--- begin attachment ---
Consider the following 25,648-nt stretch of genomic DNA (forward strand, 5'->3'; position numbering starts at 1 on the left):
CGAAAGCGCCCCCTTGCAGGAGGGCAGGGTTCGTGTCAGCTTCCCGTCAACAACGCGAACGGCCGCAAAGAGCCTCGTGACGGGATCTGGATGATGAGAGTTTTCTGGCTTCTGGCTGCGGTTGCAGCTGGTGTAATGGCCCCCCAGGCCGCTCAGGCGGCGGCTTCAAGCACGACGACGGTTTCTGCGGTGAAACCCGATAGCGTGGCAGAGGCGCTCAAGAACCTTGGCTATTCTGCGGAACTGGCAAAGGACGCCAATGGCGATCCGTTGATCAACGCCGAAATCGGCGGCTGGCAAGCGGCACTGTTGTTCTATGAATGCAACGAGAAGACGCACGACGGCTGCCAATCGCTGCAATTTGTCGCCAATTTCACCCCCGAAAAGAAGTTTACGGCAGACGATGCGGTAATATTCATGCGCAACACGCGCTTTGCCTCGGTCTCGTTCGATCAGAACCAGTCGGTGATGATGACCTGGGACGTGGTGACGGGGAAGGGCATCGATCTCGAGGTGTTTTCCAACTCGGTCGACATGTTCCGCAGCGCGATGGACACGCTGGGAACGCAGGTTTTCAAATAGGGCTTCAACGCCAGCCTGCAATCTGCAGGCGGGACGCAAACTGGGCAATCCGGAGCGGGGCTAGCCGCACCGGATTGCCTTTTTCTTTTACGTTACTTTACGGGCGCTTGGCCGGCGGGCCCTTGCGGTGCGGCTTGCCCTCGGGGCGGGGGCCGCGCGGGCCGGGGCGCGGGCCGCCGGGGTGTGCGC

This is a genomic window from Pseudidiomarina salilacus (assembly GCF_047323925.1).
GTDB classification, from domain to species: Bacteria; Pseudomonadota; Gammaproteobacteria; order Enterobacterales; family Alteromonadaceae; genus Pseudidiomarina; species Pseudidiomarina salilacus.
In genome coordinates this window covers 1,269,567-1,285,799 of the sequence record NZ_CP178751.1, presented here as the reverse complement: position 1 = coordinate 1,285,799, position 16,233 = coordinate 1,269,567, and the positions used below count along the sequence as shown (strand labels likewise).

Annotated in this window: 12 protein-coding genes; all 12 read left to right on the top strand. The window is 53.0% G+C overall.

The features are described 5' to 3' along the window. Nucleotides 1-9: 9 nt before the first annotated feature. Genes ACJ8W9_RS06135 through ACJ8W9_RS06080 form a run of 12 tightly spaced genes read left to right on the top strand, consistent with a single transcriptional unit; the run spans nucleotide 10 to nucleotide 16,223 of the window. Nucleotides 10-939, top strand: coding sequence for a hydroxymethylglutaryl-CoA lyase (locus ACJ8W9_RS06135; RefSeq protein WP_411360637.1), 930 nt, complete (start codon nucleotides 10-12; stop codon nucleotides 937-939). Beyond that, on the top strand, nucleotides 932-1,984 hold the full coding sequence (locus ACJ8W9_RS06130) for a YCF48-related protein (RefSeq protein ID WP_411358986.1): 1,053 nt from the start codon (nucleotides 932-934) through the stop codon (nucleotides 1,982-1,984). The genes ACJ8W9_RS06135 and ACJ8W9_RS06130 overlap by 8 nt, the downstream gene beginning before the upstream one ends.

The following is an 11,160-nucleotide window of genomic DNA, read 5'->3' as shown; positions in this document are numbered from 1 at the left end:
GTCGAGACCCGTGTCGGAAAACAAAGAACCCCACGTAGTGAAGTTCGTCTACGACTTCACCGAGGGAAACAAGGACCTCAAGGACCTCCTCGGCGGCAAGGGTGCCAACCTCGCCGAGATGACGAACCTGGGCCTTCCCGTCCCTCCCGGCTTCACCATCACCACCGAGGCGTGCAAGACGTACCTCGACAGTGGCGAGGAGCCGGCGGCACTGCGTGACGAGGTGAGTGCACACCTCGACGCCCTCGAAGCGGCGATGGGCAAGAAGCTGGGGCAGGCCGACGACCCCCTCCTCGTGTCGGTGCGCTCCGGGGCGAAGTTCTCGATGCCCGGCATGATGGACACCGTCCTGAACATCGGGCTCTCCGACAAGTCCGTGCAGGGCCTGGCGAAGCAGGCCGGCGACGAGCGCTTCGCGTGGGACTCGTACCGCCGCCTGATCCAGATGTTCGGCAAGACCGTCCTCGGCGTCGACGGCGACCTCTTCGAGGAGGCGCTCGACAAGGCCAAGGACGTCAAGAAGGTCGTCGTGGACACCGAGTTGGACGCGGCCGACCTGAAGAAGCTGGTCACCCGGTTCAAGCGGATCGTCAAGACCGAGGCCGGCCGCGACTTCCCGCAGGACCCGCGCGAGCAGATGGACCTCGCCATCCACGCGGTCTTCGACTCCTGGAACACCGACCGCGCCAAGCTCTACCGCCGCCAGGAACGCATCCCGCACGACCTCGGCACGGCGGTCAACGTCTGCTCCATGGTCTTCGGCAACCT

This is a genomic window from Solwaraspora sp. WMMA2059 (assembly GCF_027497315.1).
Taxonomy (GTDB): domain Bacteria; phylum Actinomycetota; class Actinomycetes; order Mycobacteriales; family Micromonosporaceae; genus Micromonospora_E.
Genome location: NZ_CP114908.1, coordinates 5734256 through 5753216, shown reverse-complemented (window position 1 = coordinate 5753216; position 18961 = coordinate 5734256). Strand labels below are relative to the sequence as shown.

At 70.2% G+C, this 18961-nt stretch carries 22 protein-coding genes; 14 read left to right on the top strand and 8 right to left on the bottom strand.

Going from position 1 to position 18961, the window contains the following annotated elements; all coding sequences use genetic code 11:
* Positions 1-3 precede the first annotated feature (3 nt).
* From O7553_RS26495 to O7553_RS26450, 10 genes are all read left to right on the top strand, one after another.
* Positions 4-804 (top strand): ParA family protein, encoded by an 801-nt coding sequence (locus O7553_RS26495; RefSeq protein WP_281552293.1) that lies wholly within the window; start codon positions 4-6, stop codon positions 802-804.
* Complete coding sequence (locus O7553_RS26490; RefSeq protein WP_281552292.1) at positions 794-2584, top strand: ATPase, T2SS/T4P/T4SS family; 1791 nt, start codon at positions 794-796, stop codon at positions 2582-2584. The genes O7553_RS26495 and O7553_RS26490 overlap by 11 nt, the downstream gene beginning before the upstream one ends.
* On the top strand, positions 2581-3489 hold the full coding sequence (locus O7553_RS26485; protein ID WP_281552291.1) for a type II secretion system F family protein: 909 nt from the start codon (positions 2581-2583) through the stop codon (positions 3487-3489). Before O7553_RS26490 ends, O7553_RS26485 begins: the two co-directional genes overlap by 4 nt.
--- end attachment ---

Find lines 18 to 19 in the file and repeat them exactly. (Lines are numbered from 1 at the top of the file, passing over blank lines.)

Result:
* Complete coding sequence (locus O7553_RS26490; RefSeq protein WP_281552292.1) at positions 794-2584, top strand: ATPase, T2SS/T4P/T4SS family; 1791 nt, start codon at positions 794-796, stop codon at positions 2582-2584. The genes O7553_RS26495 and O7553_RS26490 overlap by 11 nt, the downstream gene beginning before the upstream one ends.
* On the top strand, positions 2581-3489 hold the full coding sequence (locus O7553_RS26485; protein ID WP_281552291.1) for a type II secretion system F family protein: 909 nt from the start codon (positions 2581-2583) through the stop codon (positions 3487-3489). Before O7553_RS26490 ends, O7553_RS26485 begins: the two co-directional genes overlap by 4 nt.